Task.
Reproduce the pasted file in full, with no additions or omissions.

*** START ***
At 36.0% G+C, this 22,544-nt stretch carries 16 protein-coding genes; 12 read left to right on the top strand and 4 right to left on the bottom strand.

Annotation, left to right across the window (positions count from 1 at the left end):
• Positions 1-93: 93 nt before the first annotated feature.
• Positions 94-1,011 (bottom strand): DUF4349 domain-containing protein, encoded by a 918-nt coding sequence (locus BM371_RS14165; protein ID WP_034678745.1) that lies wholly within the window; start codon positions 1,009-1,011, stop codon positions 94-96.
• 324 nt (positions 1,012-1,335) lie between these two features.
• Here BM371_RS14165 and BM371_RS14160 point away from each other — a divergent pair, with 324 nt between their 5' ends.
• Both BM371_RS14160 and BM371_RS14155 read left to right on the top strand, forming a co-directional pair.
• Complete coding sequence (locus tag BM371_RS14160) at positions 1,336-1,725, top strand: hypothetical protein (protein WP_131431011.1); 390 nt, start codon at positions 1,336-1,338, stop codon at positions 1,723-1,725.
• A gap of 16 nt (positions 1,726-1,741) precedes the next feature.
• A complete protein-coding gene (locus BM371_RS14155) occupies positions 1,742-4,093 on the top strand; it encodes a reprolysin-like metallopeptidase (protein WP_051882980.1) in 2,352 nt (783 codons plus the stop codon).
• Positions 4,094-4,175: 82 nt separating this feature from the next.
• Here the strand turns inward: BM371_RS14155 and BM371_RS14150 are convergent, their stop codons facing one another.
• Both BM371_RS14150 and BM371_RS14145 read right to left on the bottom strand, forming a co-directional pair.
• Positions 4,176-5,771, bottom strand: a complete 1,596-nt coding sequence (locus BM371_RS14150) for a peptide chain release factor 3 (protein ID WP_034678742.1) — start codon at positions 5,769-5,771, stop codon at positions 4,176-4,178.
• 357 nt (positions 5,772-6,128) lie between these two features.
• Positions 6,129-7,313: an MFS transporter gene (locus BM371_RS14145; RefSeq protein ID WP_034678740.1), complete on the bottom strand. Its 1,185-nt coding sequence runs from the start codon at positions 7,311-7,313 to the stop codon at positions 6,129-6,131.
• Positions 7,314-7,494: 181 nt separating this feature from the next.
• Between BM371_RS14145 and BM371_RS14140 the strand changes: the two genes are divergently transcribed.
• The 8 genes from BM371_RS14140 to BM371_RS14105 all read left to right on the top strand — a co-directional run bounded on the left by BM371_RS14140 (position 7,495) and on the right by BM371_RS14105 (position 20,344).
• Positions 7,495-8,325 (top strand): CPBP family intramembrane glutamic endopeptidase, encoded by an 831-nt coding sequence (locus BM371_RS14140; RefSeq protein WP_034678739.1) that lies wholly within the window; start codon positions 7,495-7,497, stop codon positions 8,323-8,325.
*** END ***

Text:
At 36.0% G+C, this 22,544-nt stretch carries 16 protein-coding genes; 12 read left to right on the top strand and 4 right to left on the bottom strand.

Annotation, left to right across the window (positions count from 1 at the left end):
• Positions 1-93: 93 nt before the first annotated feature.
• Positions 94-1,011 (bottom strand): DUF4349 domain-containing protein, encoded by a 918-nt coding sequence (locus BM371_RS14165; protein ID WP_034678745.1) that lies wholly within the window; start codon positions 1,009-1,011, stop codon positions 94-96.
• 324 nt (positions 1,012-1,335) lie between these two features.
• Here BM371_RS14165 and BM371_RS14160 point away from each other — a divergent pair, with 324 nt between their 5' ends.
• Both BM371_RS14160 and BM371_RS14155 read left to right on the top strand, forming a co-directional pair.
• Complete coding sequence (locus tag BM371_RS14160) at positions 1,336-1,725, top strand: hypothetical protein (protein WP_131431011.1); 390 nt, start codon at positions 1,336-1,338, stop codon at positions 1,723-1,725.
• A gap of 16 nt (positions 1,726-1,741) precedes the next feature.
• A complete protein-coding gene (locus BM371_RS14155) occupies positions 1,742-4,093 on the top strand; it encodes a reprolysin-like metallopeptidase (protein WP_051882980.1) in 2,352 nt (783 codons plus the stop codon).
• Positions 4,094-4,175: 82 nt separating this feature from the next.
• Here the strand turns inward: BM371_RS14155 and BM371_RS14150 are convergent, their stop codons facing one another.
• Both BM371_RS14150 and BM371_RS14145 read right to left on the bottom strand, forming a co-directional pair.
• Positions 4,176-5,771, bottom strand: a complete 1,596-nt coding sequence (locus BM371_RS14150) for a peptide chain release factor 3 (protein ID WP_034678742.1) — start codon at positions 5,769-5,771, stop codon at positions 4,176-4,178.
• 357 nt (positions 5,772-6,128) lie between these two features.
• Positions 6,129-7,313: an MFS transporter gene (locus BM371_RS14145; RefSeq protein ID WP_034678740.1), complete on the bottom strand. Its 1,185-nt coding sequence runs from the start codon at positions 7,311-7,313 to the stop codon at positions 6,129-6,131.
• Positions 7,314-7,494: 181 nt separating this feature from the next.
• Between BM371_RS14145 and BM371_RS14140 the strand changes: the two genes are divergently transcribed.
• The 8 genes from BM371_RS14140 to BM371_RS14105 all read left to right on the top strand — a co-directional run bounded on the left by BM371_RS14140 (position 7,495) and on the right by BM371_RS14105 (position 20,344).
• Positions 7,495-8,325 (top strand): CPBP family intramembrane glutamic endopeptidase, encoded by an 831-nt coding sequence (locus BM371_RS14140; RefSeq protein WP_034678739.1) that lies wholly within the window; start codon positions 7,495-7,497, stop codon positions 8,323-8,325.